| Wed 4 May 2022|
15:00 - 16:00
|MoBioC 2022 Seminar Series: Prof. Lynne Regan (University of Edinburgh)|
Engineering novel materials and surfaces using proteins Biological systems must function with exquisite specificity in a complex milieu. Although one can design proteins to adopt many structures, there are a number of examples where the structure and function of a natural protein is so unique that one cannot specify the requirements to recapitulate the desired activity. We therefore take the approach of co-opting natural proteins with distinctive physical properties and using them in...
|Wed 13 Apr 2022||MoBioC 2022 Seminar Series: Prof. Carsten Werner (Leibniz Institute for Polymer Research)|
Cell-Instructive Polymer Hydrogels Based on Sulfated Glycosaminoglycans Glycosaminoglycans (GAGs) within extracellular matrices (ECM) control the presentation of soluble, cell-instructive signals. Incorporation of GAGs into engineered polymer networks can therefore provide a powerful and versatile means of directing cell fate. To systematically explore the related options, we have established a rational design strategy for ECM-inspired hydrogels based on multi-armed poly(ethylene glycol),...
|Wed 6 Apr 2022||MoBioC 2022 Seminar Series: Prof. Steve Armes (University of Sheffield)|
Bespoke block copolymer nano-objects via polymerisation-induced self-assembly (PISA) in aqueous media Over the past decade or so, polymerisation-induced self-assembly (PISA) has become widely recognised as a powerful and versatile platform technology for the rational synthesis of a wide range of block copolymer nano-objects. In this lecture, I will focus on PISA syntheses in aqueous media, with particular emphasis being paid to (i) readily sterilisable biocompatible worm gels, (ii) spherical...
|Wed 2 Mar 2022||MoBioC 2022 Seminar Series: Prof. Thomas Hermans (Universite de Strasbourg)|
Controlling self-assembly by chemical fuels Looking at nature, we see that living materials with biological functionality, such as the actin or microtubule (MT) cytoskeletal network, achieve dynamics as well as supramolecular structures with the same protein building blocks. In other words, the components can assemble, but also react (i.e., tubulin is also an enzyme that hydrolyses guanosine triphosphate GTP), which in turn affects the assemblies. In this way, living systems use chemical...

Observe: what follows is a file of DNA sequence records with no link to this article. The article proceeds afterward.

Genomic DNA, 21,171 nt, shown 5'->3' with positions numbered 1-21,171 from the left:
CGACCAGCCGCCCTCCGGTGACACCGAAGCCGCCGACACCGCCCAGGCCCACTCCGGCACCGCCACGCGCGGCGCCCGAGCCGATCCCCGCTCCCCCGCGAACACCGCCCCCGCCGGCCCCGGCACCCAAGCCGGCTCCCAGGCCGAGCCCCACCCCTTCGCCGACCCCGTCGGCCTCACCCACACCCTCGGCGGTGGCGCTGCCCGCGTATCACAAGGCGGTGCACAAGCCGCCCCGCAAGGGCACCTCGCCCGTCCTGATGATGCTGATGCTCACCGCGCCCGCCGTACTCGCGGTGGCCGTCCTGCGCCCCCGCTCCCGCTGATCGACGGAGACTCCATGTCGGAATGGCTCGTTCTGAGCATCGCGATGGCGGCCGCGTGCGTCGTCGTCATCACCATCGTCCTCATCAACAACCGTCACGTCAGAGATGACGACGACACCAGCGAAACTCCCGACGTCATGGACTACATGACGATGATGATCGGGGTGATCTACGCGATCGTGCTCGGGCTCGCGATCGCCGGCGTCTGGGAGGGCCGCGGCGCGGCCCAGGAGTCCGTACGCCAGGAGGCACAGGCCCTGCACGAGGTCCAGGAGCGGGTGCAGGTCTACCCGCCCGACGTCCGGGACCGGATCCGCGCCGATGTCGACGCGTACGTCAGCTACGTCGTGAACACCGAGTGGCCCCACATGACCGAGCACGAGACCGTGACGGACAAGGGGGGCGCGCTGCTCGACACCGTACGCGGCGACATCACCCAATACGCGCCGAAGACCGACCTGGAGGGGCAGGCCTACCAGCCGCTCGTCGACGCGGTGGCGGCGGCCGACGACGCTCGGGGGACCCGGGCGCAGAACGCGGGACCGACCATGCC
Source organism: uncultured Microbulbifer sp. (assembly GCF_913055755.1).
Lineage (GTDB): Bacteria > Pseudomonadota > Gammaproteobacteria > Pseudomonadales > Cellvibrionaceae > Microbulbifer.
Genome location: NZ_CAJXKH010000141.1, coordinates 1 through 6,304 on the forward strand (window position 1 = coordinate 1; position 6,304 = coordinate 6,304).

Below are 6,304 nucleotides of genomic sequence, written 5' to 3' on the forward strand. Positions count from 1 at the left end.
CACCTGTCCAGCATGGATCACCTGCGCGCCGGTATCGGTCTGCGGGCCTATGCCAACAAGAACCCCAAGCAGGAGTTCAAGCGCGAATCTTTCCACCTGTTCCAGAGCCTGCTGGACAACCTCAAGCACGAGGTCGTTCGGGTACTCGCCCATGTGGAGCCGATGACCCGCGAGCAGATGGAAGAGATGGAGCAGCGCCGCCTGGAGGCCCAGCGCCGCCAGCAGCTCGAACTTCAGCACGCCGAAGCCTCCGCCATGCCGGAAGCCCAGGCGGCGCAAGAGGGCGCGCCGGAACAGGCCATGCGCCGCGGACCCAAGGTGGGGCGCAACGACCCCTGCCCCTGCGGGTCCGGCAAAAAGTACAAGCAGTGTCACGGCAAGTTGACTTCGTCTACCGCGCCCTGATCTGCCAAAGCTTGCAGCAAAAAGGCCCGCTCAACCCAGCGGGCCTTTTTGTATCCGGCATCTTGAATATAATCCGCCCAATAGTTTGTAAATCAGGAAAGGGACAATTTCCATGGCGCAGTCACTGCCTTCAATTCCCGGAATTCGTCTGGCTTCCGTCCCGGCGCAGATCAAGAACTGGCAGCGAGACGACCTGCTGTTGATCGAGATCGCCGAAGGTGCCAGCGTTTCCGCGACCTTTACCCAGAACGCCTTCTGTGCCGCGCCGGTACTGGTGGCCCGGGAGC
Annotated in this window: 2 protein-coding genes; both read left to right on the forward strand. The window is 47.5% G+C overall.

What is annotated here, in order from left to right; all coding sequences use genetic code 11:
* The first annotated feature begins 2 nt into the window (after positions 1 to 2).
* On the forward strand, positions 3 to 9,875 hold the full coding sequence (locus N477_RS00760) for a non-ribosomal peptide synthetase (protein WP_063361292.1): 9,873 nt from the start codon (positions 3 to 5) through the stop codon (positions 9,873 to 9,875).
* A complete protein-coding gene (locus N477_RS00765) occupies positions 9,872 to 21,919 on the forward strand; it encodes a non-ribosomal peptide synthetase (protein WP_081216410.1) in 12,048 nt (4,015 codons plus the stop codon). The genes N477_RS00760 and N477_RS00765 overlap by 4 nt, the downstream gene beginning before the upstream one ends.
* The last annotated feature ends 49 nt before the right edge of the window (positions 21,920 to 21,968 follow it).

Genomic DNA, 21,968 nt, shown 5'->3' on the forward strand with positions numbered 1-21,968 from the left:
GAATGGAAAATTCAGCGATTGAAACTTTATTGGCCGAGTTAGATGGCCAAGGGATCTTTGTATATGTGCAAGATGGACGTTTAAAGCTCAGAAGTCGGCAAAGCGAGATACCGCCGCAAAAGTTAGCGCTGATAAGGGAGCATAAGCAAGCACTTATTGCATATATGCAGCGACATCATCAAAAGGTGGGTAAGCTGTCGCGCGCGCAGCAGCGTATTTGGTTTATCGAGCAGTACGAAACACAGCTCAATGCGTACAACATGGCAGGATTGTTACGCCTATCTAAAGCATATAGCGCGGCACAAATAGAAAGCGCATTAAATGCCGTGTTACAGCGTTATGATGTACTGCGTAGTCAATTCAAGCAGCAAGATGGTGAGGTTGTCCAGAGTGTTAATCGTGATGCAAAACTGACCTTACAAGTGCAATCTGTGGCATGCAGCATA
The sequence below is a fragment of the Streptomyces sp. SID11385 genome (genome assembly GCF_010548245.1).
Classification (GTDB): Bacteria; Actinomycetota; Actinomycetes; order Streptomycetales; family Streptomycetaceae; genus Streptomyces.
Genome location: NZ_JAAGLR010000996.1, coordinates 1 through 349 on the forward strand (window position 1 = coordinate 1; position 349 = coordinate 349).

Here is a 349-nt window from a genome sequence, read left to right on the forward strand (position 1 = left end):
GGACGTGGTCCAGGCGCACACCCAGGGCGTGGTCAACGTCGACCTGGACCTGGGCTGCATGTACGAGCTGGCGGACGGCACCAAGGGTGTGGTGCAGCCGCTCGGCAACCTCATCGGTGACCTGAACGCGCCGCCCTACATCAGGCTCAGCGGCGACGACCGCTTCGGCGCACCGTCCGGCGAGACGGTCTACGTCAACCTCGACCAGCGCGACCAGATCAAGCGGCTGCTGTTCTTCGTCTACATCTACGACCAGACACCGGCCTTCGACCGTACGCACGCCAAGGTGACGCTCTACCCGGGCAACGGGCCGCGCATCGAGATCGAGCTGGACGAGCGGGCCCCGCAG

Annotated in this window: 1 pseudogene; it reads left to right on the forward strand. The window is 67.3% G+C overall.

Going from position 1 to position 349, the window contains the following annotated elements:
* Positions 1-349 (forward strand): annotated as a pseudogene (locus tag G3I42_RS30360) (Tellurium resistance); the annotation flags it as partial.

|Wed 16 Feb 2022||MoBioC 2022 Seminar Series: Dr Andela Saric (University College London)|
Feeling and producing mechanical forces by protein assemblies Responding to mechanical cues and producing mechanical forces is central to survival and adaptation of all organisms. To do so, cells often dynamically organise their cytoplasmic and extracellular proteins into functional nanoscale structures that sense and produce mechanical forces. Such processes are multi-scale in nature and driven far from thermodynamic equilibrium. Our group develops minimal coarse-grained computer models...
| Wed 9 Feb 2022|
15:00 - 16:00
|MoBioC 2022 Seminar Series: Dr Claudia Contini (University College London)|
Title: Artificial Cells: from Soft Matter to Cell-like Behaviours Abstract: My research involves the creation of artificial cell-like systems (protocells) from scratch by using synthetic or hybrid molecular building blocks, which are fully controllable by design and mimic the fundamental structure or mechanisms of natural cells. This multidisciplinary endeavour aims to create a broad range of products for functional applications and, at the same time, an increased understanding of...
| Wed 26 Jan 2022|
14:00 - 15:00
|Seminar: MoBioC 2022 Seminar Series: Dr Helena W. Snyder (Cambridge Medical Technologies)
Point-of-Care (POC) Biosensing and Targeted Nanoscale Drug Delivery Dr Helena W. Snyder, Vice President, Electrochemistry, Cambridge Medical Technologies POC sensing, and particularly wearable, continuous at-home monitoring has been garnering increased research and commercial interest in recent years after the commercial successes of several wearable glucose monitoring devices using microneedles. Dr. Helena Snyder is Vice President of Electrochemistry at Cambridge Medical Technologies,...
| Wed 19 Jan 2022|
15:00 - 16:00
|Centre for Molecular Biochemical Engineering Launch Event / MoBioC 2022 Seminar Series: Prof. Cameron Alexander (University of Nottingham)|
The launch event for the seminar series of the Centre for Molecular Biochemical Engineering will be on Wednesday 19th January. On this occasion, Prof. Cameron Alexander will present work from his group at the interface between macromolecular design, the chemistry of precision therapeutics and their application to the biomedical field. "Polymers as Biomedical Probes and Therapeutics – from Oncology to Vaccines" Polymers have been widely used in medicine, from coatings for tablets through...